TOM Marry is from Ardee. He has lived there for thirty years. Last week he was the guest on on the hugely popular TG4 programme Comhra which is a face-to face interview with Máirtín Tom Sheáinín Mac Donncha.
In the programme Tom described how he came from a family of seven. His parents had a farm and a shop in Ughtyneill and one in Dublin.
It was a happy childhood.
“The national school was across the fields from us,” said Tom. “We used to walk barefoot to school.
“I remember the dew from the grass on my feet. That was a wonderful feeling.
“During my youth things were very different. I remember the lamp being lit and the oil being put in and it hung on the wall. Electricity didn’t come until the 50s.”
After national school, Tom went to the Christian Brothers in Kells and then worked in the family’s Dublin shop which he changed to a furniture and carpet shop, a very successful business indeed.
He then bought his old national school in Ughtyneill and converted it into a furniture shop.
The school had been built on the family farm and the building was owned by Tom’s father.
He worked long hours helped by his wife Sile and daughter Eilis, both of whom, like Tom himself, are dance teachers.
Tom never took alcohol and has been a Pioneer for 60 years.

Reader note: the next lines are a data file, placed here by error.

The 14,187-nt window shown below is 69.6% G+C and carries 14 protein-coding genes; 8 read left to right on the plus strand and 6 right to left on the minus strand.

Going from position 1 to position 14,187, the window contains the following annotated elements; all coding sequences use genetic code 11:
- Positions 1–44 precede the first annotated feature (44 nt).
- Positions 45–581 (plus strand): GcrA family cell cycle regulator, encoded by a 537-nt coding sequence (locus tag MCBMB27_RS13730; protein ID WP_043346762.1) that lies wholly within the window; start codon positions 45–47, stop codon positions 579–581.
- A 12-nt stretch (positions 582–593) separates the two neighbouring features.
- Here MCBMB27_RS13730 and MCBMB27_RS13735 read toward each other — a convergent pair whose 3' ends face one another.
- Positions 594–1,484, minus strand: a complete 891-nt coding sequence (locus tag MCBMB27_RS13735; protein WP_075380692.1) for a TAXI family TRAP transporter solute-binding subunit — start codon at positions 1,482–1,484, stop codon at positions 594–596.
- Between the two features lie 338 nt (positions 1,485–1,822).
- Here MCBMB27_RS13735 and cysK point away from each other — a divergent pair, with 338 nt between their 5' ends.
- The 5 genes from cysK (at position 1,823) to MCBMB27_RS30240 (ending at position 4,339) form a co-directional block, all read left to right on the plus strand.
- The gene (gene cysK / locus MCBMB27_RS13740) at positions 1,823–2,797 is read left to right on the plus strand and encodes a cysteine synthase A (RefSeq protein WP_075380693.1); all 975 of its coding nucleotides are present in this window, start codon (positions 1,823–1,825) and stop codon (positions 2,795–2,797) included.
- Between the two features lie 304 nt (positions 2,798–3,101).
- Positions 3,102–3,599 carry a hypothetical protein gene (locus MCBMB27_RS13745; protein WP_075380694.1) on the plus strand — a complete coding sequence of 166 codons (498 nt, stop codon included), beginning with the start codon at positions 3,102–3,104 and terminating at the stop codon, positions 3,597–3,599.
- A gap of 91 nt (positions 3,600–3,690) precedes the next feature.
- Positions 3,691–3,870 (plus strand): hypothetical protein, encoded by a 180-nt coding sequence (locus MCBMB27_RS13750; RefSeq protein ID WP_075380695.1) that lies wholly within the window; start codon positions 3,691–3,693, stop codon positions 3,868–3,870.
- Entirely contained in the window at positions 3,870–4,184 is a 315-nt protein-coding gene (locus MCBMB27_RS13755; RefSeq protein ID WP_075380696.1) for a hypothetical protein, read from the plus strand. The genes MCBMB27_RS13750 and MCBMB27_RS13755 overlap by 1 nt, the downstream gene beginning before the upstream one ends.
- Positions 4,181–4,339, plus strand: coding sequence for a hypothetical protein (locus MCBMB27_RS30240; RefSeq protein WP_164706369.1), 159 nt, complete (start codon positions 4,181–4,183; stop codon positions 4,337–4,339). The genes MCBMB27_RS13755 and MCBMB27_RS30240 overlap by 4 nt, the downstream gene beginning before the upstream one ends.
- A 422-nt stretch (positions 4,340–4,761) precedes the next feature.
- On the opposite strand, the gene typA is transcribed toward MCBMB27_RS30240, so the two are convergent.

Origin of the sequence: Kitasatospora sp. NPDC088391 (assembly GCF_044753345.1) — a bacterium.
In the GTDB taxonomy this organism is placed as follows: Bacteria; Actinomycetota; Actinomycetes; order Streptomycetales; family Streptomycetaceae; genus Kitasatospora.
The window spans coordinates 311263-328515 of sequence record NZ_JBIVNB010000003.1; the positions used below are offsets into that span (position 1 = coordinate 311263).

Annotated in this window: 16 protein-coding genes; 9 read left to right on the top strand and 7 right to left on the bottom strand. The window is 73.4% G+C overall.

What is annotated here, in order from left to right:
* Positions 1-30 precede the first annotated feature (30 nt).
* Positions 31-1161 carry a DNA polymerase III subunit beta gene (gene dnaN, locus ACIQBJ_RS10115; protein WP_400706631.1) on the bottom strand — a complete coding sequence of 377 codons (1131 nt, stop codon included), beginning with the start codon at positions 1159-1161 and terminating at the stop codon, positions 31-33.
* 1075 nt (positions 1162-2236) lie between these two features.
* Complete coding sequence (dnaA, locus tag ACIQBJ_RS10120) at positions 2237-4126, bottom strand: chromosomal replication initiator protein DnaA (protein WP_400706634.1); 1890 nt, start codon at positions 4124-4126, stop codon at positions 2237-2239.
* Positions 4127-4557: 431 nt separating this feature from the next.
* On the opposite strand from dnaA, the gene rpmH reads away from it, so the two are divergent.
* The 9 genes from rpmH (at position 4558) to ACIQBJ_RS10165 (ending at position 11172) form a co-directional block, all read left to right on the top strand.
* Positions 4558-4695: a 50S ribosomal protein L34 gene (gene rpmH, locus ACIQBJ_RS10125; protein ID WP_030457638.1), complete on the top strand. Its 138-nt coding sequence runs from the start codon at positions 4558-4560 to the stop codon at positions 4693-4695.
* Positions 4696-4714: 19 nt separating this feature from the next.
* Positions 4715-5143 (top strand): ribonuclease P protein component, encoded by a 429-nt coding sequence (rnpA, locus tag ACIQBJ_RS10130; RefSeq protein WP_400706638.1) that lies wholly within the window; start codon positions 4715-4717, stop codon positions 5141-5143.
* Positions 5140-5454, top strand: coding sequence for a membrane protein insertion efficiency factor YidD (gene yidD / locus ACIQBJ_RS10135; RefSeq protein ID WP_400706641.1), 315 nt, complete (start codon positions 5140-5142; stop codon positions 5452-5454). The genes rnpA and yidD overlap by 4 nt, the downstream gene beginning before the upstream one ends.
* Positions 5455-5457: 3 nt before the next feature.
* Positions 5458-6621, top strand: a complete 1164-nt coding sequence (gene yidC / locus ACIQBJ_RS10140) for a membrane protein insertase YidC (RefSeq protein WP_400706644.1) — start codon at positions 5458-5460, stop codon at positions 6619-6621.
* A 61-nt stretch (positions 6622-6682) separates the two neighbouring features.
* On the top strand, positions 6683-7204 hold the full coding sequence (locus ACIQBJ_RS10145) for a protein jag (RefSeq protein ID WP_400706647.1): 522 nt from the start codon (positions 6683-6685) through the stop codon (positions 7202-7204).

“When I was young people didn’t drink much,” he told Máirtín. “People didn’t have have as much money.”
He even founded an organisation for people who wanted to enjoy themselves without alcohol.
It was called TUNE (Top Ughtyneill Non-alcohol Entertainment).
This man has style.
He bought the old hall in Ughtyneill. Did it up and ran dances with a non-alcohol bar and it kept going for over 20 years.
They had guests who would come and give a talk every week.
They included Sister Consillio, Eddie Kerr, founder of the No Name Club, Fr Peter McVeery who worked with young people who had problems with alcohol.
“It was a great organisation and we got a lot of publicity,” said Tom.
Because of this and his work in promoting Irish culture, Tom was awarded Meath Personality of the Year in 1991.
He also founded Cairde Rince Céilí na hÉireann.
“We were always trying to entice people to ceili dancing,” said Tom. “We hold a crossroad ceili at Ughtyneill every year.
“Hundreds of people come from all over Ireland and next year will be our 30th year.
“It’s a very big occasion. Over 18 types of ceili dancing are performed there.
“The schools give us money to hold classes. We have a fior ceili for young people.
“Eight types of ceili are taught in schools and by the time the ceilis are held the children can do all the dances.
“Every year 10,000 children learn ceili dancing thanks to Cairde Rince.
“There are more than 30 clubs for adults. If you look at the website you can see where they are.”
Máirtín asked: “Is that the thing you are most proud of?
“Well,” said Tom. “I’m proud of it. You can only do your best.”
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